Every time you use your computer you are dealing with many layers of abstraction.  Everything in a graphical user interface is a metaphor.  Windows, controls, icons, they all represent data.  You can take things to a lower level and open a terminal application to engage a different layer of abstraction. Keep burrowing down and eventually it’s all 1’s an 0’s.  Programming itself is full of layers of abstraction to hide complexity, simplify problems, and increase usability of code.

To allow more people to make useful programs will require development tools to write the difficult code for them.  Auto-generated code is not a new concept.  It’s just the ugly sibling most professionals would never use.  Historically, it’s been significantly less efficient than hand written code, comes with bulky dependencies, unpleasant limitations, and doesn’t play particularly well with other non-auto generated code.  But maybe this duck’s time to blossom into a swan has actually come.

The computing capacity of a modern personal computer has increased so much over days past that lack of efficiency is imperceptible for a huge number of tasks.  Dependent code coming from the system itself makes it easier and safer to share system wide.  Applications don’t need to build all of it into every application.  On the Mac, frameworks are particularly effective at supporting multiple versions, so older applications can continue to run using them while newer applications can take advantage of new features.  Much better design patterns are now common practice and with the power of Objective-C dynamic objects a lot of limitations and customization problems can be alleviated.  Work can be done to provide smart APIs for smooth integration.  I think we’re going to see our developer tools doing more with a graphical design interface and interviewing to generate application code.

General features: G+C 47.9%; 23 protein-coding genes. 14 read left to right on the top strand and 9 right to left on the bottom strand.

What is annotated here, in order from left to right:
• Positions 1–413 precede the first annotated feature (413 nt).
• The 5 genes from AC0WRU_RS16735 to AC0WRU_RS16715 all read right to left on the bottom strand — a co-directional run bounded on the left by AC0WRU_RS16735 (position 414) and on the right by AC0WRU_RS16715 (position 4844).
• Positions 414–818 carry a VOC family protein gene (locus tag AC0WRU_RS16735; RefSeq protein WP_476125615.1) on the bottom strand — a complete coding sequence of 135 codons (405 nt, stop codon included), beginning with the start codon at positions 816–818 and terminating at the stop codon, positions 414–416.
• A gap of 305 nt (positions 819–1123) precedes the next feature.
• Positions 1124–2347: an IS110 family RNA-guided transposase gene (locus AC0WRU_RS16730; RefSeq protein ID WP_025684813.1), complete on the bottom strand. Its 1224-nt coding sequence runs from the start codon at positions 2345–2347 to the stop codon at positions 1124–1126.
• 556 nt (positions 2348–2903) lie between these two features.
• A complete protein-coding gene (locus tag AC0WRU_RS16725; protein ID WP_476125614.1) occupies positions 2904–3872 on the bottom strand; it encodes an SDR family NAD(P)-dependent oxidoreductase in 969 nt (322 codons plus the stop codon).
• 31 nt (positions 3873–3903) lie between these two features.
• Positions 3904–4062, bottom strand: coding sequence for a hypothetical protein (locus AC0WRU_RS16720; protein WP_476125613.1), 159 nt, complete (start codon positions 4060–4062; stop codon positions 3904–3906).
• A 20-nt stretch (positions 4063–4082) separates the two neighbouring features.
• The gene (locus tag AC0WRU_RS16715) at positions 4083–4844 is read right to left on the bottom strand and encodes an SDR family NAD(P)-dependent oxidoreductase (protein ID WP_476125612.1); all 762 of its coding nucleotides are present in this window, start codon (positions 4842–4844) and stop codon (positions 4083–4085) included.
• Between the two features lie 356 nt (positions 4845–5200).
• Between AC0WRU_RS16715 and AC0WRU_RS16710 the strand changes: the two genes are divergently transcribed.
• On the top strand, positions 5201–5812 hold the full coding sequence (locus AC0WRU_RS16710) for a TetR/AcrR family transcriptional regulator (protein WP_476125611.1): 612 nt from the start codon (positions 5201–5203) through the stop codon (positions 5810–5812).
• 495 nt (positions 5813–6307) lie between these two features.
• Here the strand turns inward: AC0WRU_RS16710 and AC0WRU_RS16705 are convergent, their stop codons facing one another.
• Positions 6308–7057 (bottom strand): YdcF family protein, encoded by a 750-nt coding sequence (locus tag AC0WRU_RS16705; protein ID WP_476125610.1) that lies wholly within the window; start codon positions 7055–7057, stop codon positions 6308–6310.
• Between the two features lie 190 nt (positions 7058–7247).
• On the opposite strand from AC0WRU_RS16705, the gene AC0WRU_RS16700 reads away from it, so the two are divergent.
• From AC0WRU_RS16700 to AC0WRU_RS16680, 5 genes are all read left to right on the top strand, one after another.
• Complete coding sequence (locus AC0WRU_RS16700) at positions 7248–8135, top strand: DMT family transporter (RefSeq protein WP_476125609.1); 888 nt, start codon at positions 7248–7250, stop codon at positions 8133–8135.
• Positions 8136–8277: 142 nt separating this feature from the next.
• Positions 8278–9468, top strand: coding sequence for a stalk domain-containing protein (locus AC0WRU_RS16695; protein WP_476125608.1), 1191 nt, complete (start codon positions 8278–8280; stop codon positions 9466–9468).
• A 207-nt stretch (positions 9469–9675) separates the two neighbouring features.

This will drop the bar for a lot of tasks, but to really benefit users, the benefit of creating and using auto-generated parts of a program must be valuable enough for the pros to use it.  It’s not enough to simply lower the bar so more people can create software.  We want the pros to continue to thrill us.  If everyone can make their own apps by assembling pieces, the pros will want to create new pieces.  They will be glad to take work of their plates and use assembled pieces if they fit right in with their custom work without skipping a beat.

I recently spent time learning a game making code framework called Cocos2D.  You need to be a programmer to put that to good use.  But as I was working with it, I kept thinking that the whole process of creating a cool game could be graphically automated by someone with an application built on top of it. No need for the user to calculate trigonometric functions.  The app knows how to figure out rotation and trajectories.  No need to figure out loading sprites efficiently.  No need to understand playing audio. All of this could be set simply via a graphical user interface and the resulting game could be professional quality.  (Maybe there already is a tool to do this!)  It’s not hard to envision leaps like this for other types of applications.

Conclusion

True geeks will always want to get under the hood– as they should. That doesn’t mean we can’t give up more to the tools when it is useful to do so.  I’m betting we’re going to be doing that with many more things.